Kryptonite owner Allegion took over rival lock brand AXA in the summer. BikeBiz quizzes Kryptonite boss Nick Watkin on what it means for the brands

Kryptonite’s boss on growing in Europe, acquisitions and AXA

Kryptonite’s owner Allegion bought rival lock brand Axa in the summer. BikeBiz quizzes Kryptonite general manager Nick Watkin on what the acquisition means for the trade, and creating a buzz in Europe…

How’s business?
In Europe we’re doing exceptionally well. Over 18 months we’ve been reaping the rewards of investing in people and products.

In the UK market we’ve had a reasonable presence for at least 15 or 20 years and we want to continue to grow. In US we are in good shape in terms of share and we obviously want to maintain that and continue to grow but we’re working hard to make the brand bigger in Europe.

How was the reaction to the launches at Eurobike?
Show season was a real buzz for us. At Eurobike particularly there was a real step change this year. We had lots of dealers coming up to us and products were almost the thing we were talking about the least. We were talking about the brand, our services, our dealer support programmes including the planogram programme, how dealers can make more money…then it was “oh and we have these new products too”.

In the past we’ve had presence in Europe and we distribute to the continent out of a UK warehouse. But we’ve proactively gone for it. Eurobike was a real buzz for us.

When I met the Kryptonite team last they told me there is a lot of opportunity for the brand…
The opportunity for us is geographical in nature, to get our fair share in Europe. We have a wide portfolio of products, specifications and technology and services and our offer can be replicated where we have been successful in Central Europe, Scandinavia, France and Germany.

Kryptonite’s owner Allegion acquired lock brand AXA in the summer. What does that mean for Kryptonite and retailers?
From a consumer point of view there won’t be any change in the short term. The brands are operating separately, although there is some back of house integration like finance, HR and IT. From the front end you hopefully won’t notice it!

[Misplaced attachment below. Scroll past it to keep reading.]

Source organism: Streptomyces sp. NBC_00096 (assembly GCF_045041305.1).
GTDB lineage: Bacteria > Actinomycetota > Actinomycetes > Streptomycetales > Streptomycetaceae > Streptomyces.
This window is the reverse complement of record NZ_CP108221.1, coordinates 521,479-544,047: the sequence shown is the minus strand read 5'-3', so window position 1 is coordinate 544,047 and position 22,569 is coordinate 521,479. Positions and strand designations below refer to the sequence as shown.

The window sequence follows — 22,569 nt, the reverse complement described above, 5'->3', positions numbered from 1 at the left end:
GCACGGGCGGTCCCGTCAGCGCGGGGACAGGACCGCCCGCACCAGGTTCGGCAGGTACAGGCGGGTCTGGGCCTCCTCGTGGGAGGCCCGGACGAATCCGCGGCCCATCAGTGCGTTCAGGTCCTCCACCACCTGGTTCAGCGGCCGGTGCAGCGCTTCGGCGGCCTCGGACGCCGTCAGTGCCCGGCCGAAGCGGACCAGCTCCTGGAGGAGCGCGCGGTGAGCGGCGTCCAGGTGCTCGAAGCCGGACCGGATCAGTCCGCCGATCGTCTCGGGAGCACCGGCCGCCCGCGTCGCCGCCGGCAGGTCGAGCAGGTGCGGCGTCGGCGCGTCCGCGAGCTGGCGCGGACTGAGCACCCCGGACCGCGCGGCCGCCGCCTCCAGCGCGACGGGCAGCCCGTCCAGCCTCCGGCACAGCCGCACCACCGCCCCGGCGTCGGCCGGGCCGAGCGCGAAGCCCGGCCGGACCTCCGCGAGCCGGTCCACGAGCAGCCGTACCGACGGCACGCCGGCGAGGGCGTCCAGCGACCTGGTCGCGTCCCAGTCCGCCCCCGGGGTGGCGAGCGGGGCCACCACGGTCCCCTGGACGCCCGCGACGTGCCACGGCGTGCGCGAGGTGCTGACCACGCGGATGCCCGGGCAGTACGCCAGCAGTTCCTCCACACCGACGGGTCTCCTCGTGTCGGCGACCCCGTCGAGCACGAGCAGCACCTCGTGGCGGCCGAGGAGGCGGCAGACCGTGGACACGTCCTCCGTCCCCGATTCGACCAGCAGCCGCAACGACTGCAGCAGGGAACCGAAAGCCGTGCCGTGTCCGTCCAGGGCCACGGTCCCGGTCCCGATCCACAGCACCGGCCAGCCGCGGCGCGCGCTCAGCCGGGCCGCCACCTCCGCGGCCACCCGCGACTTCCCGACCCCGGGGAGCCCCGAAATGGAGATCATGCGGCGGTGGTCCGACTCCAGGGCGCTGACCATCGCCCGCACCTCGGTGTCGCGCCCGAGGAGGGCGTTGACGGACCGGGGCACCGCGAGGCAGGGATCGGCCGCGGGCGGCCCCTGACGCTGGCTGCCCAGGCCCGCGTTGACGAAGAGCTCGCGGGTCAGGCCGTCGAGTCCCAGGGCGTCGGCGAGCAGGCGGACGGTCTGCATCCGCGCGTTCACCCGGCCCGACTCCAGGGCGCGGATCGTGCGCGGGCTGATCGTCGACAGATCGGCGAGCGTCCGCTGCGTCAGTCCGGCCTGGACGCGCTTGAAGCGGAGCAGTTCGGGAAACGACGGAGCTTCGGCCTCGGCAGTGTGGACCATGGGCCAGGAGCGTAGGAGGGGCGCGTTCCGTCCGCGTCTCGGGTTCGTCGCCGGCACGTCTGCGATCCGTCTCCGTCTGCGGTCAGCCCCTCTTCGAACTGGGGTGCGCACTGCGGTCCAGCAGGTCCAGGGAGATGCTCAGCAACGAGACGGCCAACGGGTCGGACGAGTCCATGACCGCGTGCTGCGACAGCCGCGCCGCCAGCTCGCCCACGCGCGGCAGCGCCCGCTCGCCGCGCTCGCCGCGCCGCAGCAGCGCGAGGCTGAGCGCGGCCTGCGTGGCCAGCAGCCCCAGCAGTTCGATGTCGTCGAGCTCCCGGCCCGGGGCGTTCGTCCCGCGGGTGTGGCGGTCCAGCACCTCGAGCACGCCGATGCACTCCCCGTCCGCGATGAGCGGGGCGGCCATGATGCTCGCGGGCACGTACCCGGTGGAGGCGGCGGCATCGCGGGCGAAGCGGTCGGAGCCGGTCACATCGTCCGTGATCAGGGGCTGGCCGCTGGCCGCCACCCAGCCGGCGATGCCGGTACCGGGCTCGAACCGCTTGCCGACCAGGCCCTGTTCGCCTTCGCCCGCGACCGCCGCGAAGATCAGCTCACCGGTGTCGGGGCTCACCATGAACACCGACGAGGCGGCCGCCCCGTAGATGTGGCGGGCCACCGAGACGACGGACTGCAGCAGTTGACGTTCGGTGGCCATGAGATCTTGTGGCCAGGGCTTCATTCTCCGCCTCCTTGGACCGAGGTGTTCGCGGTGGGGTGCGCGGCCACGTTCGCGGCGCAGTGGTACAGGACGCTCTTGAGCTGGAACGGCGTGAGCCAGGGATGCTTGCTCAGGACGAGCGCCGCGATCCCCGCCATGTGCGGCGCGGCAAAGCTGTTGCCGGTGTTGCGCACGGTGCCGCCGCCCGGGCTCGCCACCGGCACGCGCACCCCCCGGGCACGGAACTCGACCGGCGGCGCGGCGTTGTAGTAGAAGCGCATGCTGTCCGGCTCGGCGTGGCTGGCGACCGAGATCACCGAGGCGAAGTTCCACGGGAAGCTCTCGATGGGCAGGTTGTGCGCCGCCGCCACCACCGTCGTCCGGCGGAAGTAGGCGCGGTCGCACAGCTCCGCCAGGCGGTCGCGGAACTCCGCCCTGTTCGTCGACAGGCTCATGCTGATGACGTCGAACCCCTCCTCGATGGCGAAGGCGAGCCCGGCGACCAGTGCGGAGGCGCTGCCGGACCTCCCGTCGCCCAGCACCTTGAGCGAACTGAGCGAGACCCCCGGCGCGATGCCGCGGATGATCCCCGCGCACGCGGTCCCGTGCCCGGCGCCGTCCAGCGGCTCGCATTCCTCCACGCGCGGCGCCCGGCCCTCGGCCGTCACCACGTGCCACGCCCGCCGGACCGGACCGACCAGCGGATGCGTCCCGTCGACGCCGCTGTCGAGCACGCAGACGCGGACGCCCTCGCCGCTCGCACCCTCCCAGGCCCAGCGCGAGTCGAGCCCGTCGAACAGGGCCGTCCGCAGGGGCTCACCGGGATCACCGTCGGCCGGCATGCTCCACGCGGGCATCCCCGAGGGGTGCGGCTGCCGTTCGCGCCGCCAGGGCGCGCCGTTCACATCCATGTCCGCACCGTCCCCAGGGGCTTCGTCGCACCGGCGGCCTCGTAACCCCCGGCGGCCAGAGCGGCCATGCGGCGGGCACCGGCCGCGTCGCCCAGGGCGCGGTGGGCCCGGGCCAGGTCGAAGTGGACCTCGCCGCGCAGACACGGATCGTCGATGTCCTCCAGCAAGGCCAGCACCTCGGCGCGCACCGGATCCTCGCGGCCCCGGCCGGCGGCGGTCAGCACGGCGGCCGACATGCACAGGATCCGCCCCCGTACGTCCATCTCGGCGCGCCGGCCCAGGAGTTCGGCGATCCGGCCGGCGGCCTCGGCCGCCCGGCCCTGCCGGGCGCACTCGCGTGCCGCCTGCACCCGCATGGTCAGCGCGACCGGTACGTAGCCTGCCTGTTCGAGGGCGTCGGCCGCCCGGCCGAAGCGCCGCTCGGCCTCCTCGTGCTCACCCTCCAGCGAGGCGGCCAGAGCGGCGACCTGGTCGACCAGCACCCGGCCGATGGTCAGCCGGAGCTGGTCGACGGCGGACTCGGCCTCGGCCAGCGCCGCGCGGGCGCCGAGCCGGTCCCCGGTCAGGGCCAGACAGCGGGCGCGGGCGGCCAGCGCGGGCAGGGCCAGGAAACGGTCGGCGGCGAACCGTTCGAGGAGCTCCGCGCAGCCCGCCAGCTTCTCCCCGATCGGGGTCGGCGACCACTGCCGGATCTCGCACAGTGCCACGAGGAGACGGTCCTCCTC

There’s an interesting high quality challenge here: What do we do with these two brands with their different strengths in different regions? They are both brands that have a huge market share in different territories. It’s a question we haven’t answered yet. There are of course opportunities. There’s different products and expertise in different areas. Engineers from both brands are exchanging knowledge and there will be benefits for both product ranges.

But for now it is business as usual. Dealers won’t see any difference for some time.

The AXA acquisition was a step up for Allegion and we now we get more global market share. As we were competition, especially in Europe, they will complement each other well. AXA is strong in Benelux, while Kryptonite is strong in the US and UK. They are different product types, a good percentage of AXA is in OEM, Kryptonite is an urban, slightly youth-oriented brand, AXA is a clean, more technical sale perhaps…There’s fresh air between the brands. They have to stand on their own two feet.

Was the acquisition a long time in the making?
The Allegion management structure is entrepreneurial and they’ve invested in us which is a relatively small part of the Allegion business. We (action sports security) are not their core. Although they are in security, it’s mostly for commercial buildings and residential homes. They looked at the opportunity and the fact that we don’t have the share in the EU and have invested to get that bigger share. Acquisition was one route to get there quicker.
Kryptonite is in a nice position to be able to do that. These opportunities exist and there is a mechanism to make acquisitions and examine if brands can join us. Never say never, but there’s lots of work to do while the dust settles.

As a US company with a solid footing in the UK, how do the two cycle markets compare?
I’ve lived in the US managing Kryptonite and am now back in the UK, so I’ve seen both sides of the Atlantic in detail. Apart from a few exceptions, like cruisers, the bikes sold in the UK and US are relatively similar. They are not ridiculously different. So the products people want to use to secure their bikes are not hugely different in the UK and US. Both are focused on sport or exercise in the main. That is changing but we aren’t like the Netherlands or Germany. They are similar so the locks we sell in each territory are quite similar too.